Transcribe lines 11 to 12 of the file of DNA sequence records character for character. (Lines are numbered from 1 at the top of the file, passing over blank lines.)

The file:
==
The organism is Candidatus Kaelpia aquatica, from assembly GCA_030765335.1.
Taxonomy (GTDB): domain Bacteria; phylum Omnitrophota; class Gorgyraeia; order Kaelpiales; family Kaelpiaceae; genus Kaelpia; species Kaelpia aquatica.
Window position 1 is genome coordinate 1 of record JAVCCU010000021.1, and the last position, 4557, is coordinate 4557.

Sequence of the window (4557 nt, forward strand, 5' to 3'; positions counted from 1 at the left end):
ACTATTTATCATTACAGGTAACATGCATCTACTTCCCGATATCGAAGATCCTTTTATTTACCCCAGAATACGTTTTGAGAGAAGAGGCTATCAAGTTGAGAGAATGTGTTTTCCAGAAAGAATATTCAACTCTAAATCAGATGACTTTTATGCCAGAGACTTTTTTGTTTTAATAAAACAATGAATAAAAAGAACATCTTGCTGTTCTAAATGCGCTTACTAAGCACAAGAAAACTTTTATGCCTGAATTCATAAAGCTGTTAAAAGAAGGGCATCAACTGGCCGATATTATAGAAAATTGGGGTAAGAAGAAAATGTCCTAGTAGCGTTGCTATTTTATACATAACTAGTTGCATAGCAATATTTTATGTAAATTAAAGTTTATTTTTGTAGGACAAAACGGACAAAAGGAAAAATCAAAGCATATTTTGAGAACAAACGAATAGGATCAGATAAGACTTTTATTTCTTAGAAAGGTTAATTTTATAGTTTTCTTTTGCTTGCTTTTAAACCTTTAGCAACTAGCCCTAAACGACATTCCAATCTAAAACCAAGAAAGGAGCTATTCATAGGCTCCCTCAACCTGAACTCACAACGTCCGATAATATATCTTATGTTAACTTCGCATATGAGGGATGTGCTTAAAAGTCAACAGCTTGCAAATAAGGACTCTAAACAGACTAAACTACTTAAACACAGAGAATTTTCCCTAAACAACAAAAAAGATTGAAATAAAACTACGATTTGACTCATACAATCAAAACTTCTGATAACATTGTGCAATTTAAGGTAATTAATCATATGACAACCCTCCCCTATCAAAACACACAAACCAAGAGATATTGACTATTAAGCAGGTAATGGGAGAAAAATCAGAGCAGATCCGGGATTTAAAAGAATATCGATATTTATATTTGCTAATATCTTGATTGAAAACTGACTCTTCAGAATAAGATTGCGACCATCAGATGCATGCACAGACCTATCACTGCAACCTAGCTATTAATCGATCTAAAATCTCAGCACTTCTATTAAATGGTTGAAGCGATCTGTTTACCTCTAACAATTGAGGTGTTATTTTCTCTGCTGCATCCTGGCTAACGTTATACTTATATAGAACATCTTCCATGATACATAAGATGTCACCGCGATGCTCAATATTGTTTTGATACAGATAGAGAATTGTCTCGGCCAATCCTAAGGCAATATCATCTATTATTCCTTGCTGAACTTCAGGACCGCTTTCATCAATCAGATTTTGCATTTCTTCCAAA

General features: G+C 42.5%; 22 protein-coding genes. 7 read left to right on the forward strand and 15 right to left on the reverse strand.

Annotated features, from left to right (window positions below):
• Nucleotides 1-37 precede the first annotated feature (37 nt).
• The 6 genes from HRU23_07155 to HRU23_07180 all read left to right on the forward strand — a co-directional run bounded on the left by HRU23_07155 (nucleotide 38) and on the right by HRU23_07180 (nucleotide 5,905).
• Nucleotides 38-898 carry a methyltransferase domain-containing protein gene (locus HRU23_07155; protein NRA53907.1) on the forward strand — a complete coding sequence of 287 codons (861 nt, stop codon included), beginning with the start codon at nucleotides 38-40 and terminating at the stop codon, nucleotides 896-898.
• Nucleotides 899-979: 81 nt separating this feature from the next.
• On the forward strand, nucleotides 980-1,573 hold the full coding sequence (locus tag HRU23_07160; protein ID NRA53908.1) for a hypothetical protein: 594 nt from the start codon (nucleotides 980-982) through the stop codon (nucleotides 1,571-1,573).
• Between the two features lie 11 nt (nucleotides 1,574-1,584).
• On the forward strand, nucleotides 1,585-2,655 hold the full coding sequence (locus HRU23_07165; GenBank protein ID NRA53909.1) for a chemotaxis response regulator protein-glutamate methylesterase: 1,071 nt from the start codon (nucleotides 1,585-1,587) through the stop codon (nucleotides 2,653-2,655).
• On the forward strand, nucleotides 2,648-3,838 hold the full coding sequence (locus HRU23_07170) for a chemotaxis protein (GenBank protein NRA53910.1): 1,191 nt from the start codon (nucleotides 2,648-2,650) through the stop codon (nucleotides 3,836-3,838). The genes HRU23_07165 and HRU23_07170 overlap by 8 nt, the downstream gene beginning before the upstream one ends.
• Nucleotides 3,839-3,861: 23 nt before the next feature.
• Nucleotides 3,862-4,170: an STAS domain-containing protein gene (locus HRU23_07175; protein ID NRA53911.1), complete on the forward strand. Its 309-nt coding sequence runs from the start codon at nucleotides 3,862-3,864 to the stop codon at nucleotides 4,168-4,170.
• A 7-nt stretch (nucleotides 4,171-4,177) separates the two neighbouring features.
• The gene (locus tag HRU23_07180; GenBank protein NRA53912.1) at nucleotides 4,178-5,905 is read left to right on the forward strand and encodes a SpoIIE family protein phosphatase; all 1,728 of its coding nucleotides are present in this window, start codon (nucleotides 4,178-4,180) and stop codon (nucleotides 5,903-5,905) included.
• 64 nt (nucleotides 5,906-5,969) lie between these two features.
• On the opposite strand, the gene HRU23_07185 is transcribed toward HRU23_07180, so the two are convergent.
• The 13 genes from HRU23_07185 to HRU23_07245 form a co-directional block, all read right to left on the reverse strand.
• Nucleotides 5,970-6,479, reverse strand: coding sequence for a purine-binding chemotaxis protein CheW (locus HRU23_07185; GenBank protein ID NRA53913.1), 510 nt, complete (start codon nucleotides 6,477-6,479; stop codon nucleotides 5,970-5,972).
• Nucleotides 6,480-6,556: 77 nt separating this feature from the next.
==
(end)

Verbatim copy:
• Nucleotides 899-979: 81 nt separating this feature from the next.
• On the forward strand, nucleotides 980-1,573 hold the full coding sequence (locus tag HRU23_07160; protein ID NRA53908.1) for a hypothetical protein: 594 nt from the start codon (nucleotides 980-982) through the stop codon (nucleotides 1,571-1,573).